The Securities and Exchange Commission, which had planned to discuss proxy access on Dec. 13, postponed consideration of the issue again as the agency's commissioners struggle to reach a consensus.
"It's a very divisive item, and we don''t have a consensus on the issue yet," Commissioner Roel Campos told Bloomberg News this week.
The SEC, without providing an explanation, omitted proxy access from the agenda for its Dec. 13 open meeting, according to a notice on the agency's Web site. The five commissioners originally were to consider the topic on Oct. 18, but that discussion was postponed until December.
With this latest delay, it is less likely that the SEC's staff will grant requests by Hewlett-Packard and other firms to exclude shareholder proposals for the 2007 season that seek to establish procedures to allow shareholders to nominate directors, access proponents and governance observers say.
"Cox is clearly looking to get a consensus or at least a 4-1 vote on proxy access, and he hasn't got it now," ISS Executive Vice President Patrick McGurn noted. "This means that the shareholder proposal at H-P and maybe a dozen other companies that are likely to get such resolutions have a better chance of making it into the proxy."
The SEC has grappled with the controversial issue of proxy access for years. In October 2003, the agency issued a draft rule to establish procedures to allow investors to propose board candidates to appear on the same proxy ballots as management nominees. While investor advocates welcomed the measure, business groups opposed the rule and argued that the process would be too complicated. In early 2005, the SEC dropped the proposal and allowed American International Group (AIG) and several other companies to exclude shareholder resolutions that were based on the draft rule.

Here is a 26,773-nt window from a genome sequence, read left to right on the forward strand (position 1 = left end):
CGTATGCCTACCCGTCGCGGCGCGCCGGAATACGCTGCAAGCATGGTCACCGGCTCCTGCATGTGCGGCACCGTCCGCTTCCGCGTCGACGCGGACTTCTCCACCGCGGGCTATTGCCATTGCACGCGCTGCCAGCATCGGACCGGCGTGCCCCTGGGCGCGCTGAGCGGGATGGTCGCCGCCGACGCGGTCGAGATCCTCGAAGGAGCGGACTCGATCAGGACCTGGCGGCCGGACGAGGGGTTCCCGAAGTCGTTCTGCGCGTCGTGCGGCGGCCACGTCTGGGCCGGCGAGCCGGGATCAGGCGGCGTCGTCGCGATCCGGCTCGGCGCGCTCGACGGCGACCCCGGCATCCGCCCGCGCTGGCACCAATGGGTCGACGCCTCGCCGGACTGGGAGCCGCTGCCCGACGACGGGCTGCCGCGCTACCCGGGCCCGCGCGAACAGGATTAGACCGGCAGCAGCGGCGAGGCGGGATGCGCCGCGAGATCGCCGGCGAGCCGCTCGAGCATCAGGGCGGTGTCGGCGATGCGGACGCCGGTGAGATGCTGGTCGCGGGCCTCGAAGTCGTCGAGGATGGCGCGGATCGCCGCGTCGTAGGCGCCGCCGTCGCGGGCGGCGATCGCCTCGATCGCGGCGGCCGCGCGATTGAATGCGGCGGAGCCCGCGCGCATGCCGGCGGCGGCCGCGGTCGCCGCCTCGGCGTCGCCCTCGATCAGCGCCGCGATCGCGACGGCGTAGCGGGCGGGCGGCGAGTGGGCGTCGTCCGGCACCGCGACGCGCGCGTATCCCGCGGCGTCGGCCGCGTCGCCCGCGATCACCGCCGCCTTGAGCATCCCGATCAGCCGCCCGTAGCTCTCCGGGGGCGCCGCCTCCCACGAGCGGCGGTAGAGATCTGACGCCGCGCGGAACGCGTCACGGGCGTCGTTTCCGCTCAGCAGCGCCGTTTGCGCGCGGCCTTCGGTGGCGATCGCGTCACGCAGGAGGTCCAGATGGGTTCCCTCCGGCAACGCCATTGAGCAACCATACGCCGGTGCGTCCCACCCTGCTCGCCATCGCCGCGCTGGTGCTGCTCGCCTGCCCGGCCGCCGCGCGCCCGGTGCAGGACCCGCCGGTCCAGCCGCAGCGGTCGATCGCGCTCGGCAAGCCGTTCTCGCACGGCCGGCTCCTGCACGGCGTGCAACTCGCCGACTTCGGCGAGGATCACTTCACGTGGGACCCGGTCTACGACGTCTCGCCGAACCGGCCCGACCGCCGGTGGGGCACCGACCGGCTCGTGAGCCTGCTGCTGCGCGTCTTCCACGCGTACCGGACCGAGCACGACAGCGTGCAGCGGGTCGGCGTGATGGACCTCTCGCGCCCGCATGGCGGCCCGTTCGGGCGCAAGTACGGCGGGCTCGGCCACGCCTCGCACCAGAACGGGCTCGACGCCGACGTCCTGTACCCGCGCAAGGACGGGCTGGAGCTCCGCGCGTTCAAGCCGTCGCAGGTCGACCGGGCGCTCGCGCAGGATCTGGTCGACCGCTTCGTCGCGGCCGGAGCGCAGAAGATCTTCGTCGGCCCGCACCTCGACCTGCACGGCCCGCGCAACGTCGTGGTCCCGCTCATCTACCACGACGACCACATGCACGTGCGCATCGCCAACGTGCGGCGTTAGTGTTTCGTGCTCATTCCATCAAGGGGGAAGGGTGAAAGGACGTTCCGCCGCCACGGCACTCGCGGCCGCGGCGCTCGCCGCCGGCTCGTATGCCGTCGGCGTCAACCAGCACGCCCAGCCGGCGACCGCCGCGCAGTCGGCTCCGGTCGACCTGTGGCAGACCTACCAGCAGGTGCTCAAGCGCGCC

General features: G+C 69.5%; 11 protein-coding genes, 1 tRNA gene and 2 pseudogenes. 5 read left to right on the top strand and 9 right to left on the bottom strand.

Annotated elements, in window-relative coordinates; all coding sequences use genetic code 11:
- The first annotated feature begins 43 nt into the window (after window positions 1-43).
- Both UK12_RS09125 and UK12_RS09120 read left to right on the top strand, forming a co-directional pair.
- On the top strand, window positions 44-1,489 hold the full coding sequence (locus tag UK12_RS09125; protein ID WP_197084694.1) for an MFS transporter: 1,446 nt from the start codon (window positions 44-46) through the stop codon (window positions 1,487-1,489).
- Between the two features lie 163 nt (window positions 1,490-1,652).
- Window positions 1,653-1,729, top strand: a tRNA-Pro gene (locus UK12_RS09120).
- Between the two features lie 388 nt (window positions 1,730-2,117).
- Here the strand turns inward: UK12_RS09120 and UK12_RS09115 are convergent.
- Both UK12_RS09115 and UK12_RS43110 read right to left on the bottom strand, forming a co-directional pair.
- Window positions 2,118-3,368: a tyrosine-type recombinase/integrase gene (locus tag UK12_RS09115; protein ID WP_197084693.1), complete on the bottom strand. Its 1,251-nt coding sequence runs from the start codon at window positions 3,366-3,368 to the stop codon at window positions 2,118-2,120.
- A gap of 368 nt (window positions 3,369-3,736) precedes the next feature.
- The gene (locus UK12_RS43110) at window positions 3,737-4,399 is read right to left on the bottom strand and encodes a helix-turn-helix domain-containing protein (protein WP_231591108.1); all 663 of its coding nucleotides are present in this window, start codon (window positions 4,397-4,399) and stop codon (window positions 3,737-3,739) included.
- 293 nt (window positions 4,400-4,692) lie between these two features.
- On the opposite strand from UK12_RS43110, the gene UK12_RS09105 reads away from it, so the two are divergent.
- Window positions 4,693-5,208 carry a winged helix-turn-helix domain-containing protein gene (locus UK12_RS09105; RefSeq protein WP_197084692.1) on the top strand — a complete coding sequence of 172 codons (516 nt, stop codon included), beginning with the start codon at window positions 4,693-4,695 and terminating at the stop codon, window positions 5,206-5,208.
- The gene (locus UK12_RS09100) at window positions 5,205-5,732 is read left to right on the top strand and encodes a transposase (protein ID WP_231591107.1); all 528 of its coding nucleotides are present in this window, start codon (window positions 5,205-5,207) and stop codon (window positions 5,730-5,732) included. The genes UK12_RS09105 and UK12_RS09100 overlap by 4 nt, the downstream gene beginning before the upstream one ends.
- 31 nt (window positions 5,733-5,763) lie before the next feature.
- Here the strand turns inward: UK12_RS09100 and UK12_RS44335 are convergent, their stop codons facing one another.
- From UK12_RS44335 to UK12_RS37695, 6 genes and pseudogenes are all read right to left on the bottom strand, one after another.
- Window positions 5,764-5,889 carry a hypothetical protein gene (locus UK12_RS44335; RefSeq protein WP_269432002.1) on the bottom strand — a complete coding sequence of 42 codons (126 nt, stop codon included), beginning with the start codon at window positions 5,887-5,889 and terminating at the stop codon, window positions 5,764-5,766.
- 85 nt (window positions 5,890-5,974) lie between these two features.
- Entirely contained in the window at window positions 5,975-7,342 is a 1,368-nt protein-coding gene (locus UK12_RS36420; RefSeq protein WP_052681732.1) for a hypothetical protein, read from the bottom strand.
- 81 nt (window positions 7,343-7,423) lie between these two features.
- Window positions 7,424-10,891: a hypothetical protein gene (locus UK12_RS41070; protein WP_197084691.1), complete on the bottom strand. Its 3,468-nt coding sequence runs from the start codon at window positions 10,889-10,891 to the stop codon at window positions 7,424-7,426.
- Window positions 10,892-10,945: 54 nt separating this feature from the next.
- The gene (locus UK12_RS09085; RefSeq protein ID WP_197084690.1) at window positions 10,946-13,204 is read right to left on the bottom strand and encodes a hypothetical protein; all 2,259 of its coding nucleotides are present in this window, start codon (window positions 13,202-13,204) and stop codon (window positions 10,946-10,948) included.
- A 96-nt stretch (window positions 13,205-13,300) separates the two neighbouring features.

The SEC was forced to revisit the topic again after the U.S. Court of Appeals for the Second Circuit ruled in September that the agency should not have allowed AIG to omit the 2005 access proposal filed by the American Federation of State, County, and Municipal Employees Pension Plan (AFSCME). The appeals court took issue with the SEC's evolving interpretations of Rule 14a-8(i)(8), which allows companies to omit proposals that "relate to an election of directors." Since 1990, the SEC has applied that language more broadly to exclude proposals that deal with election procedures generally, including proxy access resolutions from AFSCME and other investors. The court asked the SEC to spell out the rationale for its change of approach.
Since the court ruling, investor advocates have urged the SEC to allow shareholders to bring access proposals at individual firms and create a mechanism for shareholders to nominate directors. In a Sept. 28 letter, the Council of Institutional Investors (CII) argued: "The shareholder proposal rule is particularly important to long-term investors such as council members who--due to their sizable ownership stake of portfolio companies and their commitment to passive investment strategies--are unable to exercise the 'Wall Street walk' and simply sell their holdings when they are dissatisfied."
"We are prepared to be very flexible. We want shareholders to have a limited ability to bring proposals for shareholder access," Amy Borrus, CII's deputy director, told Governance Weekly. "We are prepared to work with the SEC on a solution that addresses shareholder needs and the business community's concerns."
"I think the commission wants to give [proxy access] careful thought," Cornish Hitchcock, an attorney who represents labor and public pension funds, told Governance Weekly. "[Former] Chairman [William] Donaldson was not able to reach a consensus. I imagine they are still looking at the proposal."
Corporate advocates, including the Business Roundtable, have urged the SEC to reaffirm the agency's position since 1990 that companies should be able to exclude proxy access proposals. That group and the U.S. Chamber of Commerce have warned that the SEC may not have the legal authority to require companies to allow investors to nominate directors.
The American Bar Association's Committee on Federal Regulation of Securities expressed similar views in a Nov. 27 letter to the SEC. "We strongly support the well-founded interpretation of the director election exclusion that the commission has now applied for more than a decade," the lawyers' group wrote. The committee castigated "institutional investors, hedge funds, and activist groups, some of whom have goals that differ from those of shareholders generally."